Best New Indie: 9 songs you need to discover this week

Featuring the Flaming Lips, The Cranberries, Tame Impala, and more!

It looks like tons of artists are ringing in the warmer weather with new music.

We’ve been gifted with some killer new tunes from outstanding indie giants like The Flaming Lips, Tame Impala, Beck, The Cranberries, Hollerado, and more this week. In addition to brand new tracks, we’ve even gotten a handful of unique covers, with The Raconteurs’ gritty rendition of Donovan’s “Hey Gyp (Dig The Slowness)” and Kurt Vile’s twangy cover of The Rolling Stones’ “No Expectations.”

Check out the best new indie tunes from this week below.
 

The Flaming Lips – “All For The Life Of The City”

“All for the Life of the City” is off of the band’s latest album King’s Mouth, which saw a limited release on Record Store Day, with 4,000 fans purchasing an early limited-edition vinyl edition of their fifteenth studio album. The follow up to 2017’s Oczy Mlody is set to be a concept record that follows a community mourning the death of a monarch.
 

Tame Impala – “Borderline”

After debuting the song on Saturday Night Live, Australian psychedelic rockers Tame Impala have dropped “Borderline,” which is packed with a catchy beat, groovy guitar lines, and frontman Kevin Parker’s silky, slightly electronic vocals. “Borderline” is distinctively Tame Impala, with its psychedelic pop vibes and dreamy, synth-based instrumentals that are sure to get you swaying along.
 

Beck – “Saw Lightning”

The new track is party-ready, with a bouncy mix of gritty vocals, wailing harmonicas, slide guitar lines, and hip-hop based beats. Beck isn’t the only musician who worked on this track, as Pharrell co-wrote and co-produced “Saw Lightning,” and he even contributes mumbles, drums, and keyboards to the groovy tune.
 

The Cranberries – “In The End”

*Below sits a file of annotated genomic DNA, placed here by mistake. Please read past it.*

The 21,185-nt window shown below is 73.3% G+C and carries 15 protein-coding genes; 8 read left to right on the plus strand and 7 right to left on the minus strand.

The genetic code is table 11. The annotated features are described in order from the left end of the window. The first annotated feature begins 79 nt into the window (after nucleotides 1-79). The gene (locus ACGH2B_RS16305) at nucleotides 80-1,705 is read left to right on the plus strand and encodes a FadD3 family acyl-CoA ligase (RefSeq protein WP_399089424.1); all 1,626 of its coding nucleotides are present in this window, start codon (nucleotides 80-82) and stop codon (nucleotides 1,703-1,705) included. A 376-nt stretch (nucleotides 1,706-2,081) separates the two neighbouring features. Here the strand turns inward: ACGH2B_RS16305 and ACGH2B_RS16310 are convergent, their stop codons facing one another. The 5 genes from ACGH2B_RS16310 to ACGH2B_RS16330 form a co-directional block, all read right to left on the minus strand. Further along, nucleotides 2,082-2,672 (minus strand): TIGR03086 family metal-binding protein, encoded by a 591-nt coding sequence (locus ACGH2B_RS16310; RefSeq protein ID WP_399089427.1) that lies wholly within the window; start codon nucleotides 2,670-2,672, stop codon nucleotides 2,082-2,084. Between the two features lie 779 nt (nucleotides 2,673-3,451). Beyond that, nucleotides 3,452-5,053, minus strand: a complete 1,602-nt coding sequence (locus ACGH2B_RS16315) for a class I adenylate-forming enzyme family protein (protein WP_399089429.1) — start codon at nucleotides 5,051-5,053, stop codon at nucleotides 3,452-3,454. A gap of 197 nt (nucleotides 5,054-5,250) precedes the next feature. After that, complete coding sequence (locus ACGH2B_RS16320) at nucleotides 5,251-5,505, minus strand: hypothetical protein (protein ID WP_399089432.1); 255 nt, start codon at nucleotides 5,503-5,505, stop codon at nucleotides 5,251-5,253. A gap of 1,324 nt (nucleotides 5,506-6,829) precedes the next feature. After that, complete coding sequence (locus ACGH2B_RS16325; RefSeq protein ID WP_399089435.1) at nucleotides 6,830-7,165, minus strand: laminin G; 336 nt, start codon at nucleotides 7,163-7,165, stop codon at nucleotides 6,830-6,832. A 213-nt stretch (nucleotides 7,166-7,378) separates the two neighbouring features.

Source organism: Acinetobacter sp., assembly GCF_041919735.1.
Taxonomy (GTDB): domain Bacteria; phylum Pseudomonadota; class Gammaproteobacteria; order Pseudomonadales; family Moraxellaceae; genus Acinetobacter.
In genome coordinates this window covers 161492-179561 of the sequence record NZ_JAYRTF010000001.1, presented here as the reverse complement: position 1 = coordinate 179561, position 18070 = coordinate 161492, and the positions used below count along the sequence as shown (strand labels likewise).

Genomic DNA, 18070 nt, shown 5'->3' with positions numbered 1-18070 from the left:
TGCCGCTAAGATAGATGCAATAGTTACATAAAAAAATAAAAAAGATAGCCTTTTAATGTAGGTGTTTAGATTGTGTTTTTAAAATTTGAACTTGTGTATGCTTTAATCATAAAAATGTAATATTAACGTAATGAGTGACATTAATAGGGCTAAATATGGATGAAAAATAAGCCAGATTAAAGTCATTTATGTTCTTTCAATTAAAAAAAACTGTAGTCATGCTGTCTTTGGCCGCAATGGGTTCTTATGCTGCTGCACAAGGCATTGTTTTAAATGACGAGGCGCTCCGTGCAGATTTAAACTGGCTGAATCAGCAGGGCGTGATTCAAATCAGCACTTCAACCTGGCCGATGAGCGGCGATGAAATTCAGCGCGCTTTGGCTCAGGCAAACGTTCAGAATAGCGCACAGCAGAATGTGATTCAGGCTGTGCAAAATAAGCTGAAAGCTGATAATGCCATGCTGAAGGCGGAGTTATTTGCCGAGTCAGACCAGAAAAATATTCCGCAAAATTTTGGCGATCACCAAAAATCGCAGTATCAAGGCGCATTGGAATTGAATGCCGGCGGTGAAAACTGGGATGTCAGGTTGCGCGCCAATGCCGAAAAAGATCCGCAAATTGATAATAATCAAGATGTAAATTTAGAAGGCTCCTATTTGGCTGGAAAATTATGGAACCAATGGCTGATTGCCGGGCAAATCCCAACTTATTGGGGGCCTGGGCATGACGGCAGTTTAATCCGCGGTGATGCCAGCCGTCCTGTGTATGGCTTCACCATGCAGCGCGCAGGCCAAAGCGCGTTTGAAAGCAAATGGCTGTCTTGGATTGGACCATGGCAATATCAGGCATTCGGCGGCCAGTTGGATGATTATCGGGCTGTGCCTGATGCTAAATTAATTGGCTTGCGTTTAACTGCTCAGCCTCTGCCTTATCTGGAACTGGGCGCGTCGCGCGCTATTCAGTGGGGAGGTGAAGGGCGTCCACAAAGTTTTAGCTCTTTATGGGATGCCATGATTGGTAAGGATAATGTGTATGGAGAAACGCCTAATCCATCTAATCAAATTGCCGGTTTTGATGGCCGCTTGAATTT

“In The End” was the final song the band recorded, and the gorgeous track comes with a lyrical and instrumental emotional punch, as O’Riordan sings heartwrenching lyrics. The track sees O’Riordan’s vocals at the forefront, with her gritty, floating tone searching for a way through the stripped back, acoustic guitar-based melody. “What a way to finish the record. To have ‘In The End’ as the last song is just perfect,” drummer Feral Lawler explains in a statement.
 

The Raconteurs – “Hey Gyp (Dig The Slowness)(Donovan cover)”

The Raconteurs have dropped a cover of Donovan’s 1965 single “Hey Gyp (Dig The Slowness)” off of their forthcoming record, Help Us Stranger. Jack White’s gritty four-piece band have taken the twangy, acoustic original and turned it into a grungy crunch-rock banger. With a speedy drum beat, crisp and clangy guitar lines, and distorted vocals, this song is going to make you want to jump along to its heavy, bouncy melody.
 

Hollerado – “Straight To Hell”

“Straight To Hell” is an intimate, acoustic guitar driven track that follows vulnerable themes of fleeting moments, mistakes, and religion, featuring lyrics like, “Do you feel a judgment for loving who you love/ Or what you’re choosing for your body/ Or what you think is up above?” The accompanying video is delivered as a hand crafted pop-up book, with lyrics leaping from the video’s pages.
 

Kurt Vile – “No Expectations (The Rolling Stones cover)”

Vile has re-worked this Beggars Banquet hit in his own style, featuring his distinctive country twang, monotonous croons, and bouncy guitar lines. This rendition revolves around a new found vulnerability that the original doesn’t quite seem to have, while still maintaining Keith Richards’ passion for country as Vile downbeats the original track, bringing it somewhere new entirely.
 

Goodbye Honolulu – “U Got It”

“‘U Got It’ started as a rough demo I recorded late at night while listening to songs by Le Tigre, Blood Orange, and random U.K. punk,” band member Jacob Switzer explains in a statement. “I was trying to capture the feeling of inner city nightlife. The slick downtown vibes you get walking around a metallic metropolis, surrounded by people trying to show off, and being around folks with that ‘rock star’ energy. It can bring out the best and worst in people, fuelled by drugs and alcohol, or just the energy of the bustling city.”
 

Anna Wiebe – “Fortune”

“Fortune” is a textured, guitar driven track packed with grungy riffs, a driving drum beat, and smooth, wailing vocal lines. Throughout the tune, Wiebe howls vulnerable lyrics like, “I never got the ending that I always thought I would/ So I circle over and over.” “‘Fortune’ is about trying to break free of a cycle; about growing up and the feelings of frustration that come with that process,” Weibe explains to Indie88.